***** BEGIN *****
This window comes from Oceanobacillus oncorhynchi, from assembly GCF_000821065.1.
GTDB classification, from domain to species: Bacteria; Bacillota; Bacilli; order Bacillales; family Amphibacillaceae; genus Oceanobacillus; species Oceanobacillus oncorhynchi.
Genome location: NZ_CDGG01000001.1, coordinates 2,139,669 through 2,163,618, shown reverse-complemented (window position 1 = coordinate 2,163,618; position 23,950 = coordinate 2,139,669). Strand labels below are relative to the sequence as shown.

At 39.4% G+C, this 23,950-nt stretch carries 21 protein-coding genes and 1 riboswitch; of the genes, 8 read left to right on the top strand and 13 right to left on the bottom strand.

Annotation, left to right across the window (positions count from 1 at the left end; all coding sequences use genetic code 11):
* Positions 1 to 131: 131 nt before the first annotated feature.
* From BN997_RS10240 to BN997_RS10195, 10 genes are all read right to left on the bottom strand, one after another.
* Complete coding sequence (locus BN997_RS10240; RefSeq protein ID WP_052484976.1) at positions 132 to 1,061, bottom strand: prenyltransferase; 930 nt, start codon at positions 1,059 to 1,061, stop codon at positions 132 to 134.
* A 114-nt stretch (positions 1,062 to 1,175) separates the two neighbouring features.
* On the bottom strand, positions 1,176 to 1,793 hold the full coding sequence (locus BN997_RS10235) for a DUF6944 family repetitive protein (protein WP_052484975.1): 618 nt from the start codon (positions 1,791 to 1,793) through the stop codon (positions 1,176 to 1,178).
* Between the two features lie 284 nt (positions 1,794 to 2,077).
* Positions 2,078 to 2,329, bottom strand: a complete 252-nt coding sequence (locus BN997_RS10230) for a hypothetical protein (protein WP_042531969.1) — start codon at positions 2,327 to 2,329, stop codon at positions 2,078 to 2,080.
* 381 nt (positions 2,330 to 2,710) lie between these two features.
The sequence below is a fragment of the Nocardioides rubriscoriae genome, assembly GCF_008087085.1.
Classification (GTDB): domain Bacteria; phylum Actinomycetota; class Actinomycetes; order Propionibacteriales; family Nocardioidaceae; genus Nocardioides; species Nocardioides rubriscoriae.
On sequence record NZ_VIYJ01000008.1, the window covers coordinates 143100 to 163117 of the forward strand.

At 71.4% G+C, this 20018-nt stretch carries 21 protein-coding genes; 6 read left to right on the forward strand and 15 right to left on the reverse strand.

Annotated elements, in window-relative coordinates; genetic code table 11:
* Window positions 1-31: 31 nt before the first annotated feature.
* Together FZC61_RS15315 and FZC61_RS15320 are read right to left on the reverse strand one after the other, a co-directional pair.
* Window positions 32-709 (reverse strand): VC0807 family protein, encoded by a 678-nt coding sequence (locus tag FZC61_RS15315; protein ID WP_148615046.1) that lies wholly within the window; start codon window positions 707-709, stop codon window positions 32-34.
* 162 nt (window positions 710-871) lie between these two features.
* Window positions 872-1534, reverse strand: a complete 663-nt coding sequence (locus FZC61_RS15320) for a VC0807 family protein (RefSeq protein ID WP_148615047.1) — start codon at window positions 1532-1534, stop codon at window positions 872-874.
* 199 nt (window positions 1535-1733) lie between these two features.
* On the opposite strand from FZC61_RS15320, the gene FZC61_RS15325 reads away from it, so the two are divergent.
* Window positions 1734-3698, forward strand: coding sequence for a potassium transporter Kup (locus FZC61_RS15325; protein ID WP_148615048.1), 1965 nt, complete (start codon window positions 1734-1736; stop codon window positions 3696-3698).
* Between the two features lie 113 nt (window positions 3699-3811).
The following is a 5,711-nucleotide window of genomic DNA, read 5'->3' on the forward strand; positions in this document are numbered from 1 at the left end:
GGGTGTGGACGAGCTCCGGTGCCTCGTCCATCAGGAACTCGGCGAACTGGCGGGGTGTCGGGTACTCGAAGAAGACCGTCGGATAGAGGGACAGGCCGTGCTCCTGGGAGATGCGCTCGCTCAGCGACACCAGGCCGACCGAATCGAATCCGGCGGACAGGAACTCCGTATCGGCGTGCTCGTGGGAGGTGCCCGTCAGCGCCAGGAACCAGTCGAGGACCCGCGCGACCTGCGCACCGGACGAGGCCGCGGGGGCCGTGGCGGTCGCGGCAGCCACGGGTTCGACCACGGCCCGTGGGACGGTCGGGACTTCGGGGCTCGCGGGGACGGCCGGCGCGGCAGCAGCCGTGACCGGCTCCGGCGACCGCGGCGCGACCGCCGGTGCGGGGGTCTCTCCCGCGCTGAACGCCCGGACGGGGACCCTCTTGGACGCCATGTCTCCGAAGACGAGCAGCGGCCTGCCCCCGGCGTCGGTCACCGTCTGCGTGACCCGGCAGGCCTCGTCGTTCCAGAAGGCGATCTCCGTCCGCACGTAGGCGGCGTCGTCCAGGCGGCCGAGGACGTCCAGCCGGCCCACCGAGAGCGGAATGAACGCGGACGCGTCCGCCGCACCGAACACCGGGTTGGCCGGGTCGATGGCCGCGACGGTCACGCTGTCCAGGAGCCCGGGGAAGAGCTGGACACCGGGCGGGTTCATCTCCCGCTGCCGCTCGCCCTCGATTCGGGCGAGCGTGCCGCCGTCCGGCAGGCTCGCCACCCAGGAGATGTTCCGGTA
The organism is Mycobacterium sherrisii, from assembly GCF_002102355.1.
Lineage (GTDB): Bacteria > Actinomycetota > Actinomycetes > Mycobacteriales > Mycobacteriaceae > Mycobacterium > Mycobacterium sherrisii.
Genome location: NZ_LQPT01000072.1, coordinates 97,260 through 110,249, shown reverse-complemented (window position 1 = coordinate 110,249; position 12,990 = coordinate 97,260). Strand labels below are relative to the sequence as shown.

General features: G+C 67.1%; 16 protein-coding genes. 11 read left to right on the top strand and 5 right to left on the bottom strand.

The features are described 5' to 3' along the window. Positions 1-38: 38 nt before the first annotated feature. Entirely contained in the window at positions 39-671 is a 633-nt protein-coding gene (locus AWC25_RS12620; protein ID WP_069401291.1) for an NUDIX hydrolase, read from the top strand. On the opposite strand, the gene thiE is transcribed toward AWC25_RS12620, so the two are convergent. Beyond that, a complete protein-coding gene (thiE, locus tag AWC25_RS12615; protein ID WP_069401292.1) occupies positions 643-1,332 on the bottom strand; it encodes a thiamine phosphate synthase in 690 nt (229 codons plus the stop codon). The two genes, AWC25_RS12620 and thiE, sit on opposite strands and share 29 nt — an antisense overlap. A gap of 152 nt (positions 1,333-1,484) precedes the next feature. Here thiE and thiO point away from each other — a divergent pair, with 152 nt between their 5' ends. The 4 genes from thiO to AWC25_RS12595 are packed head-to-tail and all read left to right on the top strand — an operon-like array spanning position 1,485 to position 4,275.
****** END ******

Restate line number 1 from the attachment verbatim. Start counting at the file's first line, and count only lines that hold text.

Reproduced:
This window comes from Oceanobacillus oncorhynchi, from assembly GCF_000821065.1.